(844) 627-8267 | Info@NationalCyberSecurity
(844) 627-8267 | Info@NationalCyberSecurity

AI users are making pornographic deepfakes to sextort teens #nigeria | #nigeriascams | #lovescams | #datingscams | #love | #relationships | #scams | #pof | #match.com | #dating


Following the the tragic reveal that a teenaged football player from Michigan committed suicide after allegedly falling victim to online predators, cybersecurity experts are warning teens and parents of the ever-increasing dangers of sharing suggestive images with strangers.

With unscrupulous operators around the globe now enjoying unfettered access to artificial intelligence, sophisticated and suggestive deepfakes and AI-generated pornography of the unsuspecting minors can be created with a few mouse clicks.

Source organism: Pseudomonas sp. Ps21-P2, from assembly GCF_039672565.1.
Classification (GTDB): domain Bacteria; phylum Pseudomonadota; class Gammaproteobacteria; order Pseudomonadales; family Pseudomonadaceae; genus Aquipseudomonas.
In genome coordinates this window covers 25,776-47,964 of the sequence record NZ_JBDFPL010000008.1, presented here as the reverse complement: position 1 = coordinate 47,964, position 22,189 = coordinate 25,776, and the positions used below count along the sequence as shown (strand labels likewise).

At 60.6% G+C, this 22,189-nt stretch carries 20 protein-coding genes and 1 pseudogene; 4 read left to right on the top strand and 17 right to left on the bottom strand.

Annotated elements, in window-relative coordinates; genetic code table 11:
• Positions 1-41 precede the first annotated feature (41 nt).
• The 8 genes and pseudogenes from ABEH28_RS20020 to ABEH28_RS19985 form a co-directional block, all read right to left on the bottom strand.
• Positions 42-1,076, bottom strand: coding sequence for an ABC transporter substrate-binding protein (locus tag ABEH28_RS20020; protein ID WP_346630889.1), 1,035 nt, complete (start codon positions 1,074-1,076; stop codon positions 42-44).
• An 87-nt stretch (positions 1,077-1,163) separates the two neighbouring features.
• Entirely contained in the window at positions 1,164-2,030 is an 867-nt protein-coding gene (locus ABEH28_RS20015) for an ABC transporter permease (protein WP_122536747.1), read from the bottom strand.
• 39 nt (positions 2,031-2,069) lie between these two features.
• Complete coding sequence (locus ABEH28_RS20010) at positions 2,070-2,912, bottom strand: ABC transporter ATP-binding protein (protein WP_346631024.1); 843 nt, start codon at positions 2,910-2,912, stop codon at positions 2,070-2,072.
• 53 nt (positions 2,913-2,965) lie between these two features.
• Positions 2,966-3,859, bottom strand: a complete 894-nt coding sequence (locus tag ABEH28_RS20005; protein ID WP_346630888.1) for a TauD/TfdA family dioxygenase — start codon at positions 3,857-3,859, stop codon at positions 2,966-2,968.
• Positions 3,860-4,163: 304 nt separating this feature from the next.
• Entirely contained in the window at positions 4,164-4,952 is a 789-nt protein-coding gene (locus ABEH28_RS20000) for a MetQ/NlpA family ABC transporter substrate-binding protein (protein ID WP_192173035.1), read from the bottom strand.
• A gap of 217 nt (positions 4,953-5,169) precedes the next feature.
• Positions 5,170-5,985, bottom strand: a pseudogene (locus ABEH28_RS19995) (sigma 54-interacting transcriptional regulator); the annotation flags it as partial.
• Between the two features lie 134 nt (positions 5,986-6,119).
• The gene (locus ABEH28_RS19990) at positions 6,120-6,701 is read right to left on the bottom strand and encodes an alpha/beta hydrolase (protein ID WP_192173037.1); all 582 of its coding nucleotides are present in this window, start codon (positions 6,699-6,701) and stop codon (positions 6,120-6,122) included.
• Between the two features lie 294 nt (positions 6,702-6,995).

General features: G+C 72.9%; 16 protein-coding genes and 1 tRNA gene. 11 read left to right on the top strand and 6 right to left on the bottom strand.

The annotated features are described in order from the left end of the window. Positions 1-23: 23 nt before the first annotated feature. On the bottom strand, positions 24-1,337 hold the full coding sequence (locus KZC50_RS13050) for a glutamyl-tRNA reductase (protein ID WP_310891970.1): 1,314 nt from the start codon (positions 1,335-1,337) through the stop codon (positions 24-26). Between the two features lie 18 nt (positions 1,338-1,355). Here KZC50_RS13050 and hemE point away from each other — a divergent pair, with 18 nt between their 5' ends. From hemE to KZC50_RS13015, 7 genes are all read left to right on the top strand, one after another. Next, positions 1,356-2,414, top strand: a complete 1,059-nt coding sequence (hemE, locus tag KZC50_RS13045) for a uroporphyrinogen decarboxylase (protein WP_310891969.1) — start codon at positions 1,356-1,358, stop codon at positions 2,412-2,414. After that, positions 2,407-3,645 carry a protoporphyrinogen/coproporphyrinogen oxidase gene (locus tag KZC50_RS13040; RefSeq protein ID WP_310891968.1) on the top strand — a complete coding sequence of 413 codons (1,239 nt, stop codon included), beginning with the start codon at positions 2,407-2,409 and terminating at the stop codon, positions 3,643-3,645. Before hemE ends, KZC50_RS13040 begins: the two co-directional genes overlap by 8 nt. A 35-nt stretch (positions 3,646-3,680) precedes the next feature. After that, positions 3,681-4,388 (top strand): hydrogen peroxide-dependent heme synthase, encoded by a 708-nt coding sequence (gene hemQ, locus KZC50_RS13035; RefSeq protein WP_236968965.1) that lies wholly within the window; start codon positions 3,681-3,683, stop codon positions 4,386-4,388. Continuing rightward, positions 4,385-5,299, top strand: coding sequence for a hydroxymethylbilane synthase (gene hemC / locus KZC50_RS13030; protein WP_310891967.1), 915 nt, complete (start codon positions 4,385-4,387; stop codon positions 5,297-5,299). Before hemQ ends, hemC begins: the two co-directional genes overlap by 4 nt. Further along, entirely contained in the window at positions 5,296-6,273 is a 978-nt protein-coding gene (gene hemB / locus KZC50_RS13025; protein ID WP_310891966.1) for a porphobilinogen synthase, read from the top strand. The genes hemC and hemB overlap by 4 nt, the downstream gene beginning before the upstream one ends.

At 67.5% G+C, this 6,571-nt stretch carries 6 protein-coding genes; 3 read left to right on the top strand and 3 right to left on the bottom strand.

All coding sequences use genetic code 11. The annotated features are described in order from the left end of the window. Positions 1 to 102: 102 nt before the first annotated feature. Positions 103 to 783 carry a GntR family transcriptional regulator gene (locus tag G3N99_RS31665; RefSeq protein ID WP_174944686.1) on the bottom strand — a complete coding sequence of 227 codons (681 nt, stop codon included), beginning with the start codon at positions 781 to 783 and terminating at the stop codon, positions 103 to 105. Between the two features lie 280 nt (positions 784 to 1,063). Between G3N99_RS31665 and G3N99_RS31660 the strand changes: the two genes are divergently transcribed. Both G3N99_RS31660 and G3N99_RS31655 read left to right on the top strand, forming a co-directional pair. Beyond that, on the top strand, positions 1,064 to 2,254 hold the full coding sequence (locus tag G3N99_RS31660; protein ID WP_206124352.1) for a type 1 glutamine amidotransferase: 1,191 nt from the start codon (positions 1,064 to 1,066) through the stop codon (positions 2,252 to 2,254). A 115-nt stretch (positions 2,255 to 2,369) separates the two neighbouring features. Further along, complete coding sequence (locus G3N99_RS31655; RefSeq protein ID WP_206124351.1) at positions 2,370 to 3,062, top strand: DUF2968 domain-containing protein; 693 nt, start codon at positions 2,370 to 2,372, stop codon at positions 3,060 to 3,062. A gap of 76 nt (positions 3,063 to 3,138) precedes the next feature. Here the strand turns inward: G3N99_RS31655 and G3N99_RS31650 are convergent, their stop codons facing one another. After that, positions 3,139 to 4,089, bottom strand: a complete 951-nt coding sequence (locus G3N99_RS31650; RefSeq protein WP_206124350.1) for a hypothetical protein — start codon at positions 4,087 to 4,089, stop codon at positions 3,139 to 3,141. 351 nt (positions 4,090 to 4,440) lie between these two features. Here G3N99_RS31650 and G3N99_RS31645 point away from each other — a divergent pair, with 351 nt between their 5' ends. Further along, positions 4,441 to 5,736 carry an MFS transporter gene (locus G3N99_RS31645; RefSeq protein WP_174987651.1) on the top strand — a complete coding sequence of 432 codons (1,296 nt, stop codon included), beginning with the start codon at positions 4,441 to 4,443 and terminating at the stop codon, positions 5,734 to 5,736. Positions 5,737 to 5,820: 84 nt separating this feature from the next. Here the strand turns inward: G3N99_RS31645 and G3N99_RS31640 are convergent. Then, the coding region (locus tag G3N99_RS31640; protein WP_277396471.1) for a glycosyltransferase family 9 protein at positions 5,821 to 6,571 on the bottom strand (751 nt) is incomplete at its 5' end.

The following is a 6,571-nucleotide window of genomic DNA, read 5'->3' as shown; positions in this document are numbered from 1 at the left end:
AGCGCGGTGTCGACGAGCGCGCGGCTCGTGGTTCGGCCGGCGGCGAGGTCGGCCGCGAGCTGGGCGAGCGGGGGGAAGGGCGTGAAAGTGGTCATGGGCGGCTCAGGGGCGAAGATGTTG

The advancement raises the stakes on what’s known as “sextortion,” the act of individuals being blackmailed after sending comprising photos, texts, or information to a scammer — and makes vigilance more important than ever.

Jordan DeMay, 17, took his own life after Nigerian scammers tricked him into sending compromising photos of himself to who he believed was an interested girl through Instagram.

The scammers, pretending to be the girl whose Instagram account they’d hacked, demanded a $1,000 ransom and threatened to send DeMay’s allegedly real nudes to his friends and family.

Facial software is becoming so advanced that any person can be put into a convincing deepfake.

DeMay’s was one of over a dozen suicides brought on by sextortion recorded last year — a major crime that’s had 3,000 victims that year, mainly young men and boys, according to the FBI.


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